than 30 years ago, and their operations were extended. One of the types of reactor

employed is the GE Mark I, with a containment vessel smaller than that involved in

the Three Mile Island nuclear accident. US nuclear technicians and researchers

have pointed out defects in its structure. One may posit that the combination of such

structural defects and aging characteristics meant that the reactors were unable to

withstand the unexpected effects of the earthquake and tsunami, thereby exposing

‘administrative limits’.



2.2.3



Deterioration of Nuclear-Management Systems:

Cover-Ups and Falsifications



The safety management of nuclear reactor systems does not consist of technological

and engineering aspects alone. Despite the frequent instances of failure with the

Fukushima Daiichi Plant’s six aging reactors, it is known that cases that should

have been reported to the regulatory authorities were concealed, and that

organization-wide falsification of data occurred. Table 2.2 (inappropriate handling

of incidents at the Fukushima Daiichi Plant) demonstrates the avoidance of not only

the safety management of nuclear operation but also of public disclosure that should

have been made to plant workers as well as local residents. For example, cracks in

the ‘shroud’ (reactor containment wall) were altered in accident data to appear as



24



2 The Fukushima Nuclear Catastrophe: Systemic Breakdown and Pathology



Table 2.2 Inappropriate handling at the Fukushima Daiichi Plant



Source: Nihon Kogyo Shimbun [9]



‘loosening in bolts’ [10]. The state of organizational management, with its

downplaying of serious trouble, fabrication of data, and inadequate reporting,

calls into question not only the electric power industry’s business ethics but also

the industry’s corporate governance with regard to nuclear power.

A fundamental issue of human resource management in the realm of energy has

concerned each power company’s safety management of manual workers at their

nuclear plants. One cannot ignore the social responsibility the power industry as a

whole bears in their condoning of the reassignment to different electric-power

jurisdictions of nuclear-plant employees whose radiation doses exceeded set limits.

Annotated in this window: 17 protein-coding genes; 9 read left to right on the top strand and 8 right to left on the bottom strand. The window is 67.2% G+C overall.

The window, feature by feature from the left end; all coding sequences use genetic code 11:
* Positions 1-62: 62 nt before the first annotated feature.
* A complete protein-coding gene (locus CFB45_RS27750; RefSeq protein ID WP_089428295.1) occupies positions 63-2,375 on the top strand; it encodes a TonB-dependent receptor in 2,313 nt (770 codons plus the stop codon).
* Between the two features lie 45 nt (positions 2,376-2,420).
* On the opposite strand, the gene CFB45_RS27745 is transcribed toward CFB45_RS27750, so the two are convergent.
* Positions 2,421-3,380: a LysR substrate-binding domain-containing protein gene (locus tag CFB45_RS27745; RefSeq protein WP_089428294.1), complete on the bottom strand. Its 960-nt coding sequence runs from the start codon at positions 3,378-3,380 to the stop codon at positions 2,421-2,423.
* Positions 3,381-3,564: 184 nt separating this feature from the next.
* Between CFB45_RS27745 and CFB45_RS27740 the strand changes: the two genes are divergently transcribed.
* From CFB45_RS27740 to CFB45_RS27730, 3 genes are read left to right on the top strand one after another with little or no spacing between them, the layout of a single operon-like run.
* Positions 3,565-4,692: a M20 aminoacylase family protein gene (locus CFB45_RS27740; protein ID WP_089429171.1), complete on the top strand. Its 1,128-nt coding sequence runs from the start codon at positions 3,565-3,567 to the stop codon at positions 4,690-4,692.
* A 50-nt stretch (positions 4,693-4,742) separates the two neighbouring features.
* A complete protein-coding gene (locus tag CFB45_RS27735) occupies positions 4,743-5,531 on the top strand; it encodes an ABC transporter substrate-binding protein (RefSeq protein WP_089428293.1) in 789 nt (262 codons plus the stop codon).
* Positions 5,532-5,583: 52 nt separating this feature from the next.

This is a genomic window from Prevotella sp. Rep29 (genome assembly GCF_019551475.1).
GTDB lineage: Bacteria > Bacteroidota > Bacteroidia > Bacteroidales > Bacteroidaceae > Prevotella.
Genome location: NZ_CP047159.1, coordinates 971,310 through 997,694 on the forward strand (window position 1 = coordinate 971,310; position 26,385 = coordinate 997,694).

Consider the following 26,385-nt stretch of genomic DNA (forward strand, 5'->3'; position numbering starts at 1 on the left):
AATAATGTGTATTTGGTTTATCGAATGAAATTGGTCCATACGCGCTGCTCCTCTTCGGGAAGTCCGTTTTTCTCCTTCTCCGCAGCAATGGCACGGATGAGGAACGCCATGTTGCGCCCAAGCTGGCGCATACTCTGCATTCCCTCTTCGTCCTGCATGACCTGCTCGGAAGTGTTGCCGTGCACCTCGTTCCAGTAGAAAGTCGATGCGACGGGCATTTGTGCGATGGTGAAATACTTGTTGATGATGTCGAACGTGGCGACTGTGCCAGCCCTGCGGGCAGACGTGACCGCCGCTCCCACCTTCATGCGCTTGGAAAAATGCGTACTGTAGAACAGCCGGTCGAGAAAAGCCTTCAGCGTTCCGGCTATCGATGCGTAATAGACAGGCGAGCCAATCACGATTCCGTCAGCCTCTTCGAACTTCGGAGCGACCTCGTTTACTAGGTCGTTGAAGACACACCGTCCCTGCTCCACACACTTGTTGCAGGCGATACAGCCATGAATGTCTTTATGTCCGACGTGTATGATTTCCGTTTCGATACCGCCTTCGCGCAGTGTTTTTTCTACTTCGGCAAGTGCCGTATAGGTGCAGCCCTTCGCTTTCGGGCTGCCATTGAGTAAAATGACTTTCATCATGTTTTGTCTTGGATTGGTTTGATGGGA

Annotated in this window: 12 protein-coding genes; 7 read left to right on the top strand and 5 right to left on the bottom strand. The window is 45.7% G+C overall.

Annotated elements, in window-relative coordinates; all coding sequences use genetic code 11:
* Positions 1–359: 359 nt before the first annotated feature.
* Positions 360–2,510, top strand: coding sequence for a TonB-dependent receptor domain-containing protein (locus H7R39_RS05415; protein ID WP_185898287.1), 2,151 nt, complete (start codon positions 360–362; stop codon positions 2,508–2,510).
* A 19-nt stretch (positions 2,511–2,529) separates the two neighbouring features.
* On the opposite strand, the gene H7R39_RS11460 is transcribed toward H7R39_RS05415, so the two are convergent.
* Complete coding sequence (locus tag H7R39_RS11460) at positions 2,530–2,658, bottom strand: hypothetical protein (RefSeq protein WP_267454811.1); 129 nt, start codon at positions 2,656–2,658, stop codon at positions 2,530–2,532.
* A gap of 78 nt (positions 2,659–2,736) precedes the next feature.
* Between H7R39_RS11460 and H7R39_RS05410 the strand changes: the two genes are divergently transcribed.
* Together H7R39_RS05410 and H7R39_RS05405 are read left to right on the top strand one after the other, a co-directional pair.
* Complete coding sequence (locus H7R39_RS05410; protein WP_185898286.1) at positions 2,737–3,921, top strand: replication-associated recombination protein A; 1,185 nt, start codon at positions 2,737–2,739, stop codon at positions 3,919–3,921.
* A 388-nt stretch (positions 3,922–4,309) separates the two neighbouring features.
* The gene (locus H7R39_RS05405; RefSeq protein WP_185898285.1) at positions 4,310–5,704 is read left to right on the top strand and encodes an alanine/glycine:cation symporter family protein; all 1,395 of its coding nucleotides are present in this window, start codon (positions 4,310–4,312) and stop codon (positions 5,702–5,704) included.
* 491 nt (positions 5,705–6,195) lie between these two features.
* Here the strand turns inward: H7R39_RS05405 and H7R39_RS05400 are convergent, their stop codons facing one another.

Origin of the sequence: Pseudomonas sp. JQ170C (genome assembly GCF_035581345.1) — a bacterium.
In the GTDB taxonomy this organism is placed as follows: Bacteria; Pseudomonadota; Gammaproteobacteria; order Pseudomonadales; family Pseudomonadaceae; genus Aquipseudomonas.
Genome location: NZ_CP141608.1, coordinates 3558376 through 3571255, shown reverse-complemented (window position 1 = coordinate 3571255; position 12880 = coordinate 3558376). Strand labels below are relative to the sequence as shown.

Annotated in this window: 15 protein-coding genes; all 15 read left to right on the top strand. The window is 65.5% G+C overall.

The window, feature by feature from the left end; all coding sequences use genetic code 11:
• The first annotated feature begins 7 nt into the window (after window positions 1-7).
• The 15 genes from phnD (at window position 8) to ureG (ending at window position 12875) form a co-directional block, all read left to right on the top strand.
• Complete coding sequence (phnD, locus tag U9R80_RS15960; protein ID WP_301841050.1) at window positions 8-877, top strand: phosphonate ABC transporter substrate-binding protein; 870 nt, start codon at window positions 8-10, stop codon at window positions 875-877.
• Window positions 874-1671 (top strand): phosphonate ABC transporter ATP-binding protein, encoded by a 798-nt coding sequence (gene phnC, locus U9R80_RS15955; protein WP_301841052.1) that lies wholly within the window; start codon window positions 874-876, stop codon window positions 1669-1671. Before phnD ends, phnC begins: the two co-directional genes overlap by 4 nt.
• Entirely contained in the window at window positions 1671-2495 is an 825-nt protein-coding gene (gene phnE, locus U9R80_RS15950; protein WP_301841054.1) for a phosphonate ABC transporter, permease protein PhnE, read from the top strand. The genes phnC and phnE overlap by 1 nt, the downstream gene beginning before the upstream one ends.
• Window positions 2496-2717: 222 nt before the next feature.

The contradiction inherent in nuclear power’s industrial application consists in how

the ‘limits of organization’ ensnare all stakeholders: not only manual workers at

atomic plants, subcontracting businesses, and local residents but also divisions

involved in safety control, the management ranks, and administrative authorities

struggling to provide explanations to the nation.

The safety of atomic energy was previously brought into question by the JCO

criticality accident in the town of Tokai, Ibaraki Prefecture, in 1999 (Chap. 6).

Essentially, since the JCO facility was not a nuclear power plant, the accident

simply concerned the manufacturing of fuel for nuclear power, and evidently the

term so¯teigai ‘beyond expectations’ was used. As a result, a review of the overall

administration of nuclear power was conducted, which putatively led to the transfer

of control to the present organization. However, the lack of transparency following



2.3 The Mechanism of the Fukushima Daiichi Plant Catastrophe



25



the 3.11 disaster in the sequence of actions and disclosures of information of the

bodies charged with nuclear safety—namely, the Ministry of Economy, Trade and

Industry (METI) and Science and Technology Agency running the Nuclear and

Industrial Safety Agency (NISA), and the Nuclear Safety Commission—demonstrated a situation similar to that of the 1999 JCO criticality accident. What these

two incidents have in common is the ‘negative structural inertia’ that can be

identified as pervading the interdependent social system of industry, government,

and academia: a phenomenon that inheres in the ingrained habits of the power

industry and nuclear power administration.

With regard to this structural inertia, the present author S. Atsuji together with

former power-company technician S. Senba outlined in the 2002 Association for

the Study of Industrial Management (Japan) annual review, Liberalization of the

Power Industry and the Public Sphere, the circumstances under which the power